Monday, November 9, 2015

Michigan Permit Holder Allows 4-Year-old to Shoot Himself - No Charges

Local news

A 4-year-old boy shot himself in the upper abdomen Friday afternoon with his mother's gun in the parking lot of a grocery store in Troy, police said.
Capt. Bob Redmond said the boy's mother was loading up the family's car in the Kroger parking lot at Crooks Road and W. South Boulevard when the boy found the gun in the center console and fired it.
Redmond said the woman's 10-year-old son also was with them. He was not injured.
Police said the boy's mother is a licensed gun holder. The gun is a 9-mm Smith & Wesson semi-automatic handgun. Police said the trigger lock was not in place. The gun was loaded with 16 rounds.
The boy shot himself once in the upper abdomen. The bullet exited through his right thigh. His mother is with him at Beaumont Hospital. The boy is in stable condition.
"To carelessly leave an unsecured firearm in the glove box of a car, while you have kids, it's a little ridiculous at this point in time," said Redmond. "Every police department, I think, in the tri-county area supplies gun locks for free so you can lock your gun up. I don't know what more you can do to teach people to be safe with guns."

Maryland scraps gun "fingerprint" database after 15 failed years

Local news

Millions of dollars later, Maryland has officially decided that its 15-year effort to store and catalog the "fingerprints" of thousands of handguns was a failure.
Since 2000, the state required that gun manufacturers fire every handgun to be sold here and send the spent bullet casing to authorities. The idea was to build a database of "ballistic fingerprints" to help solve future crimes.
But the system — plagued by technological problems — never solved a single case. Now the hundreds of thousands of accumulated casings could be sold for scrap.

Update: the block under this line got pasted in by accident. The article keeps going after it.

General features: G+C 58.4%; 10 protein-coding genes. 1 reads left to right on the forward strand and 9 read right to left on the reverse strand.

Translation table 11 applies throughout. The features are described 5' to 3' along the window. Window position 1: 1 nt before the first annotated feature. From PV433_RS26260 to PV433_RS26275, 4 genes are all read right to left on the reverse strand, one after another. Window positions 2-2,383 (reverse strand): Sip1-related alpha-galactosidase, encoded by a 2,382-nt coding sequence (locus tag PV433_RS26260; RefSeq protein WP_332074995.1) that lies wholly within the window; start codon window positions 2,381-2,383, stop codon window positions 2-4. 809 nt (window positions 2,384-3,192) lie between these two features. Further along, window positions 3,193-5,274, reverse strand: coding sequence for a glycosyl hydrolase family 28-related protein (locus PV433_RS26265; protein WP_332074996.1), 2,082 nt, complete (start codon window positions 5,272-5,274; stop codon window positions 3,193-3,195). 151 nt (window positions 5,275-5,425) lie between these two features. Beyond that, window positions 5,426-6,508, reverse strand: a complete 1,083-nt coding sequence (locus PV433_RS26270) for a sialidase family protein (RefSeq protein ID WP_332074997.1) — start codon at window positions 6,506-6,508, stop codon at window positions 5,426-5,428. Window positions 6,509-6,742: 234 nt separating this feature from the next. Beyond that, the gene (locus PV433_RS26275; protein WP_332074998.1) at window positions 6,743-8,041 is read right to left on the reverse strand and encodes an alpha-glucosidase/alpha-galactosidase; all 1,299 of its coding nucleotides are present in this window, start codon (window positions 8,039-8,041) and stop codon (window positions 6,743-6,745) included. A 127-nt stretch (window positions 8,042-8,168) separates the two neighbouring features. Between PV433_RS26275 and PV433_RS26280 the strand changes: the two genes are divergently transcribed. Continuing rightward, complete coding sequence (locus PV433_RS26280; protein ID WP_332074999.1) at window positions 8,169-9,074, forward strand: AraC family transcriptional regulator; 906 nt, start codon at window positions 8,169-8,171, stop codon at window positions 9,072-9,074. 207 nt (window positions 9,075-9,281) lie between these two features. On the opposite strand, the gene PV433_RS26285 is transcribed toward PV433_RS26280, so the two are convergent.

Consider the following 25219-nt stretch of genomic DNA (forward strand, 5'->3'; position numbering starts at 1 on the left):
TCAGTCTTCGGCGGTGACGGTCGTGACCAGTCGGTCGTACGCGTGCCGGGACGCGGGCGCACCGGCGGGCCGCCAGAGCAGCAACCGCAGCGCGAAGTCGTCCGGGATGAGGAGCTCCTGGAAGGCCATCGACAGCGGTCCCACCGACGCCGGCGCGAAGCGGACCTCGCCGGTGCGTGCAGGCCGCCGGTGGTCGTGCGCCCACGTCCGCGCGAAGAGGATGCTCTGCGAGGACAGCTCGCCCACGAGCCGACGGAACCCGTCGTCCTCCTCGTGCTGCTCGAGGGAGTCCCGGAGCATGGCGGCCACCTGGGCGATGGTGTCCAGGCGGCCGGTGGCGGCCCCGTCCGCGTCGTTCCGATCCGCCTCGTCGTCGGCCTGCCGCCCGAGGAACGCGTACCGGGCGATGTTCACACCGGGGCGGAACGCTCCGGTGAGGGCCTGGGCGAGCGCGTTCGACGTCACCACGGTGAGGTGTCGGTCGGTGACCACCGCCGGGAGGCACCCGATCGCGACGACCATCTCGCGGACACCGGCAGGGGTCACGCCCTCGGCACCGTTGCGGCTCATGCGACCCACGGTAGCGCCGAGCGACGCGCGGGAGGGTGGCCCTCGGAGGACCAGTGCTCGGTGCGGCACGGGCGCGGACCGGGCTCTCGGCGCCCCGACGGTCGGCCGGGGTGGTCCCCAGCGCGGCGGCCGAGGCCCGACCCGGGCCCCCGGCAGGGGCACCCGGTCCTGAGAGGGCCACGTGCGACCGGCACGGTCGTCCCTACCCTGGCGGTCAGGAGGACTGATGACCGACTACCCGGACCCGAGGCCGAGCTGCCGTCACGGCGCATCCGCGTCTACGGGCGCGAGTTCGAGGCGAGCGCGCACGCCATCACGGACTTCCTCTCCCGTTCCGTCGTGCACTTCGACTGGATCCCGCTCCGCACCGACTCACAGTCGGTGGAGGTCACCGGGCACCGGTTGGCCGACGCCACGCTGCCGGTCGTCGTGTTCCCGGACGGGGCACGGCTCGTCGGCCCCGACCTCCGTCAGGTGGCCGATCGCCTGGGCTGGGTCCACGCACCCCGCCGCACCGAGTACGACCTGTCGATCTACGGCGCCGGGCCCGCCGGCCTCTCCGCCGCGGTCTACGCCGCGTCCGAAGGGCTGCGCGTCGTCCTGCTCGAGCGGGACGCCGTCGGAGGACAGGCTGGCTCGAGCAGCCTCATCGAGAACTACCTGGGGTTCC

"Obviously, I'm disappointed," said former Gov. Parris N. Glendening, a Democrat whose administration pushed for the database to fulfill a campaign promise. "It's a little unfortunate, in that logic and common sense suggest that it would be a good crime-fighting tool."

A Mom's Advice (Mine's a Little Different)

Sunday, November 8, 2015

No Decision Yet as Supreme Court Relists Gun Ban Case

US Supreme Court


Right to keep and bear arms advocates will have to wait a bit longer to learn if the Supreme Court will hear a challenge to an Illinois city’s ban on certain semiautomatic firearms and standard capacity magazines. Per SCOTUSblog, the case has been relisted again (although the Proceedings and Orders list has not yet been updated at this writing).
“[D]on’t give up hope just yet, Second Amendment aficionados,” attorney John P. Elwood writes about the delayed decision.  “Friedman v. City of Highland Park, 15-133, stuck around for its third re-list.”
“Re-list”?  Again, per SCOTUSblog’s “Frequently Asked Questions”:
When a case is “relisted,” that means that it is set for reconsideration at the Justices’ next Conference. Unlike a hold, this will show up on the case’s electronic docket. A relist can mean several things, including the fairly straightforward prospect that one or more Justices wants to take a closer look at the case; that one or more Justices is trying to pick up enough votes to grant review (four are needed); that the Justices are writing a summary reversal (that is, a decision that the lower court opinion was so wrong that the Court can decide the case on the merits without briefing or oral argument); or that one or more Justices are writing a dissent from the decision to deny review.